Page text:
20. Sleep-Related Eating Disorder: A Case Report of a Progressed Night Eating Syndrome

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    Sayed Shahabuddin Hoseini

    2012-07-01

    Full Text Available Night eating syndrome is a common disorder in eating behaviors that occurs in close relation to the night time sleep cycle. Although eating disorders are common in society, night eating syndrome has been left neglected by health care professionals. In this report we present a case of eating disorder that exhibits some novel features of night eating syndrome. Our case was a progressed type of eating disorder which may increase awareness among physicians about sleep-related eating disorders.

  1. Different Facets of Body Image Disturbance in Binge Eating Disorder: A Review

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    Lewer, Merle; Bauer, Anika

    2017-01-01

    The goal of the present review is to give an overview of the current findings on various facets of body image disturbance in Binge Eating Disorder such as body dissatisfaction, overconcern with weight and shape, body-related checking and avoidance behavior, misperception of body size, and body-related cognitive bias. In addition, treatments for a disturbed body image in BED and evidence of body image disturbance in youth with binge eating are reviewed. The results show that a disturbed body image in BED is present in the form of overconcern with weight and shape. Furthermore, there are hints that body dissatisfaction, as well as body-related checking and avoidance behavior, are also impaired. Research concerning misperception of body size in BED has been neglected so far, but first findings show that individuals with BED rate their own body shape rather accurately. Furthermore, there are first hints that body-related cognitive biases are present in individuals with BED. Moreover, in children and adolescents, there are first hints that body dissatisfaction, as well as shape and weight concerns, seem to be associated with loss of control and binge eating. Treatments aimed directly at the convertibility of a disturbed body image in BED have revealed encouraging outcomes. In conclusion, body image disturbance seems to occur in BED, and first studies show that it can be treated effectively. PMID:29182531

  2. Different Facets of Body Image Disturbance in Binge Eating Disorder: A Review

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    Merle Lewer

    2017-11-01

    Full Text Available The goal of the present review is to give an overview of the current findings on various facets of body image disturbance in Binge Eating Disorder such as body dissatisfaction, overconcern with weight and shape, body-related checking and avoidance behavior, misperception of body size, and body-related cognitive bias. In addition, treatments for a disturbed body image in BED and evidence of body image disturbance in youth with binge eating are reviewed. The results show that a disturbed body image in BED is present in the form of overconcern with weight and shape. Furthermore, there are hints that body dissatisfaction, as well as body-related checking and avoidance behavior, are also impaired. Research concerning misperception of body size in BED has been neglected so far, but first findings show that individuals with BED rate their own body shape rather accurately. Furthermore, there are first hints that body-related cognitive biases are present in individuals with BED. Moreover, in children and adolescents, there are first hints that body dissatisfaction, as well as shape and weight concerns, seem to be associated with loss of control and binge eating. Treatments aimed directly at the convertibility of a disturbed body image in BED have revealed encouraging outcomes. In conclusion, body image disturbance seems to occur in BED, and first studies show that it can be treated effectively.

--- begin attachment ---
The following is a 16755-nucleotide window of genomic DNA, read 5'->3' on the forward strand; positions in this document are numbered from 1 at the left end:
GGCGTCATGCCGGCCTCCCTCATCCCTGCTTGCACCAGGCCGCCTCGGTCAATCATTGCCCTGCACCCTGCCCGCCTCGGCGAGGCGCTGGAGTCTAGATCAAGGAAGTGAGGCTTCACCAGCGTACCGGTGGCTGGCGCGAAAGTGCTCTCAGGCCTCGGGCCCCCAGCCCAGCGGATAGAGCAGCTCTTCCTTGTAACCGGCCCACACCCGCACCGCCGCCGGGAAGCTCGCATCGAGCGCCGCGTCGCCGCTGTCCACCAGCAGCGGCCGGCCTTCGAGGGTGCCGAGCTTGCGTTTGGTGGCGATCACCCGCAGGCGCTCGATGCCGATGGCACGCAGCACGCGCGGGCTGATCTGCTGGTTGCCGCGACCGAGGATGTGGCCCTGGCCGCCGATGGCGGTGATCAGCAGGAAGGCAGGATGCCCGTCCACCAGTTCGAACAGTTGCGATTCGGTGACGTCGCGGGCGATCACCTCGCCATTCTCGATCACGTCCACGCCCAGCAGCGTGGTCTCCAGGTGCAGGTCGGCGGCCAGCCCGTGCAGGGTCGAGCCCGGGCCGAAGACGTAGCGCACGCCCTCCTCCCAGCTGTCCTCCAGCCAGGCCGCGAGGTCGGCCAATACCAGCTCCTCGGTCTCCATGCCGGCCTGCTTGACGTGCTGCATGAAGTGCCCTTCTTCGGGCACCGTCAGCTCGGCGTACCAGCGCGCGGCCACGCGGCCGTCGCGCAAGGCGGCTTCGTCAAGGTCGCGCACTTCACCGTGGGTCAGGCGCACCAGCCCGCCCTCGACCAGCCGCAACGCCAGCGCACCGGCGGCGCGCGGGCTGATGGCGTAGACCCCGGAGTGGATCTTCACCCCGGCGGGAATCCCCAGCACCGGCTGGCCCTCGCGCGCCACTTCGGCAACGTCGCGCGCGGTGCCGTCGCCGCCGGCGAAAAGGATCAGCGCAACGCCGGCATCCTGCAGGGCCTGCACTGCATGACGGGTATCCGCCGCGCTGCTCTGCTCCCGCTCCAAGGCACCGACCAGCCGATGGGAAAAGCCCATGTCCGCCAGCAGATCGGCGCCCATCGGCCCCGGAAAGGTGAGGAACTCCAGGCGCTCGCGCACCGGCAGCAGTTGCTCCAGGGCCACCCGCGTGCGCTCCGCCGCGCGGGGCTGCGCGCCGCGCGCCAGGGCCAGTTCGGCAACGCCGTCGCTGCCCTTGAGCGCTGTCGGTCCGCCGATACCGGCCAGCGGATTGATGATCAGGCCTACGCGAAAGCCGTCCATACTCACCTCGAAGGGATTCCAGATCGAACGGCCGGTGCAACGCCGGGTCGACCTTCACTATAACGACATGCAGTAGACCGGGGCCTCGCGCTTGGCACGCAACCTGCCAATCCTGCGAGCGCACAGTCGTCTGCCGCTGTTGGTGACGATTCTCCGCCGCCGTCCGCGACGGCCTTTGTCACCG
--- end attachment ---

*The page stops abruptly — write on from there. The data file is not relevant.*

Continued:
3. Positive Adult Support and Depression Symptoms in Adolescent Females: The Partially Mediating Role of Eating Disturbances

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    Linville, Deanna; O'Neil, Maya; Huebner, Angela

    2011-01-01

    This study examined linkages between depression symptoms (DEP) and positive adult support (PAS) in female adolescents and the partially mediating influence of eating disturbances (ED). Structural equation modeling was used to establish measurement models for each of the latent constructs, determine the relationships among the latent constructs,…

  4. Body representation disturbances in visual perception and affordance perception persist in eating disorder patients after completing treatment

    NARCIS (Netherlands)

    Engel, Manja M; Keizer, Anouk

    2017-01-01

    Body image disturbances (BID) are a key feature of eating disorders (ED). Clinical experience shows that BID exists in patients who Completed their Eating Disorder Treatment (CEDT), however studies concerning BID in CEDT patients are often limited to cognition and affect, measured by interviews and